A new weapon will soon join Nintendo's armory: a lightsaber.
Internet gaming sites across the Web cheered news last week of a new "Star Wars" game for the hit Wii console in which players will wield the Jedi weapon of choice using Nintendo's motion sensitive "Wiimote" controller.
"Star Wars: The Force Unleashed," developed by LucasArts, will also be released early next year on Microsoft's Xbox 360, Nintendo's handheld DS machine and Sony's PlayStation 3, PlayStation 2 and PlayStation Portable.
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But it's the Wii version that is causing the biggest buzz — literally, possibly, since the Wii Remote is equipped with a loudspeaker.
"The Wii is a great platform for 'The Force Unleashed,' because the console's motion-oriented controllers really bring the game to life," said Jim Ward, president of LucasArts. "We've worked hard to make the Wii version of the game unique in order to truly let you unleash the Force."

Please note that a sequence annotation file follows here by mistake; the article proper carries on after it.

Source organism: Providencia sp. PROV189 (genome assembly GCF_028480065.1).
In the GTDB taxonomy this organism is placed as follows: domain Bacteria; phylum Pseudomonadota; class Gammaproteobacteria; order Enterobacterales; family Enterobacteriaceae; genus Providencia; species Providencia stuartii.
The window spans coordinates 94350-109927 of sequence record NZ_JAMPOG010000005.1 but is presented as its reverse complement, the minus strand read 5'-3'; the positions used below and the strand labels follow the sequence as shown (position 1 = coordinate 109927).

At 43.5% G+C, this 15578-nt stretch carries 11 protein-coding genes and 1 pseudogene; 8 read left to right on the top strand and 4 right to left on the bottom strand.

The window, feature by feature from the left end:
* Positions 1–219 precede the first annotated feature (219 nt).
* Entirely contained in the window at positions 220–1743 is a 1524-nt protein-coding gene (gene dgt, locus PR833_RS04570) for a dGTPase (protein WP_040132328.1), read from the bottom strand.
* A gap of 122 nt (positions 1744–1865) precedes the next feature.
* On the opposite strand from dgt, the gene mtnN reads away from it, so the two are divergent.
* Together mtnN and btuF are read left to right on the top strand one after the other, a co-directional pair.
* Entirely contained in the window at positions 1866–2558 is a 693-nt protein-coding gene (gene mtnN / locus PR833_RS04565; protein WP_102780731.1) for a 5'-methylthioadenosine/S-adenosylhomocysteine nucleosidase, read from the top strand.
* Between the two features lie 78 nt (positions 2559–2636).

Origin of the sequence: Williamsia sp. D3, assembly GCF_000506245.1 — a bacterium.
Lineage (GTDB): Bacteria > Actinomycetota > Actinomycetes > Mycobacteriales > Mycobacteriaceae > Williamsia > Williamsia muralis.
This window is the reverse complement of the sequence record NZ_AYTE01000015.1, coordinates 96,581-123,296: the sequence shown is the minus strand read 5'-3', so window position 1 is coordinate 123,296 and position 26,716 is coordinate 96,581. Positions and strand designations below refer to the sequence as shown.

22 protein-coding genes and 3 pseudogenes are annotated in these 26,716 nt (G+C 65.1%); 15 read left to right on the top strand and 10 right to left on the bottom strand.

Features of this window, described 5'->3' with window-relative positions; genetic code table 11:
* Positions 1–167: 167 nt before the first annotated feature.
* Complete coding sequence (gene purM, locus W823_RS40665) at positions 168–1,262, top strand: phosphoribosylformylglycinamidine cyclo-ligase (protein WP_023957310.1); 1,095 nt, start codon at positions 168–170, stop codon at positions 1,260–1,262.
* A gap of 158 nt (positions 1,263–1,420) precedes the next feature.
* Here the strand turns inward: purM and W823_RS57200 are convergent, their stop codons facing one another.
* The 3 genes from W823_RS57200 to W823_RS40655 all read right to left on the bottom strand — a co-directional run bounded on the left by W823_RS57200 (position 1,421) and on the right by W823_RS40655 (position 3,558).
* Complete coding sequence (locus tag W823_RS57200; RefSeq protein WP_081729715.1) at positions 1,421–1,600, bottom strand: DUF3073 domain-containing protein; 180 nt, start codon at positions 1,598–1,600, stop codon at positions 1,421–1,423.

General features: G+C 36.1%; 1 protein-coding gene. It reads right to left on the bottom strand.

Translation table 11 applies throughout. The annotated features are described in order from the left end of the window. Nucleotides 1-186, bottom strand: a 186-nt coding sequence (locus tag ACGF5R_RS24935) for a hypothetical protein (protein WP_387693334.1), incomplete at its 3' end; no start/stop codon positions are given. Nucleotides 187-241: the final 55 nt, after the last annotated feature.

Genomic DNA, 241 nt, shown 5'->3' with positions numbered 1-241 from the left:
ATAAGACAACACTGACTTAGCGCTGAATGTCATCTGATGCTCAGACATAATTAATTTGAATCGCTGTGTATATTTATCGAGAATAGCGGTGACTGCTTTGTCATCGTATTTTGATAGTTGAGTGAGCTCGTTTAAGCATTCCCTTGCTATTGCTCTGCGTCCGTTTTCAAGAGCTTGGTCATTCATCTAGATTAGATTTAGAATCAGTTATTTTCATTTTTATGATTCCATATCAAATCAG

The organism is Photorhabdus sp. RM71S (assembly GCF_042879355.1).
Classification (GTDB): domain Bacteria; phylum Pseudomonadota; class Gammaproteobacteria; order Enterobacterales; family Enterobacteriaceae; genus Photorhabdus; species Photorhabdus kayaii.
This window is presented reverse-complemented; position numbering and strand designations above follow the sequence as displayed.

In August, the Wii became the fastest-selling video-game console in British history after one million of the machines were sold 38 weeks after the device made its debut.
The Wii achieved the one million landmark in a shorter time than the Sony PlayStation 2, which, after a difficult launch in 2000, went on to become the world's most successful console so far, selling more than 115 million units worldwide.
The Wii, designed to attract "non-core" gamers, is outselling both the struggling PlayStation 3 and Microsoft's Xbox 360 by at least two to one.
"The Force Unleashed" "casts players as Darth Vader's 'Secret Apprentice' and promises to unveil new revelations about the Star Wars galaxy," the publisher said.
The game's story is set during "the largely unexplored era" between "Star Wars: Episode III: Revenge of the Sith" and "Star Wars: Episode IV: A New Hope."
In it, players will assist the iconic villain in his quest to rid the universe of Jedi — "and face decisions that could change the course of their destiny."
Earlier this year, Nintendo announced that its first-quarter net profits soared more than fivefold, further vindicating the Japanese group's declared policy of making video games for "people who don't like video games."
The company sold 3.4 million Wii consoles and 7 million DS machines worldwide over the three months. The Wii has now sold more than 9 million units worldwide since its launch last autumn.
Nintendo added that it now plans to ship 16.5 million Wii consoles by March 31, 2008, up from 14 million previously.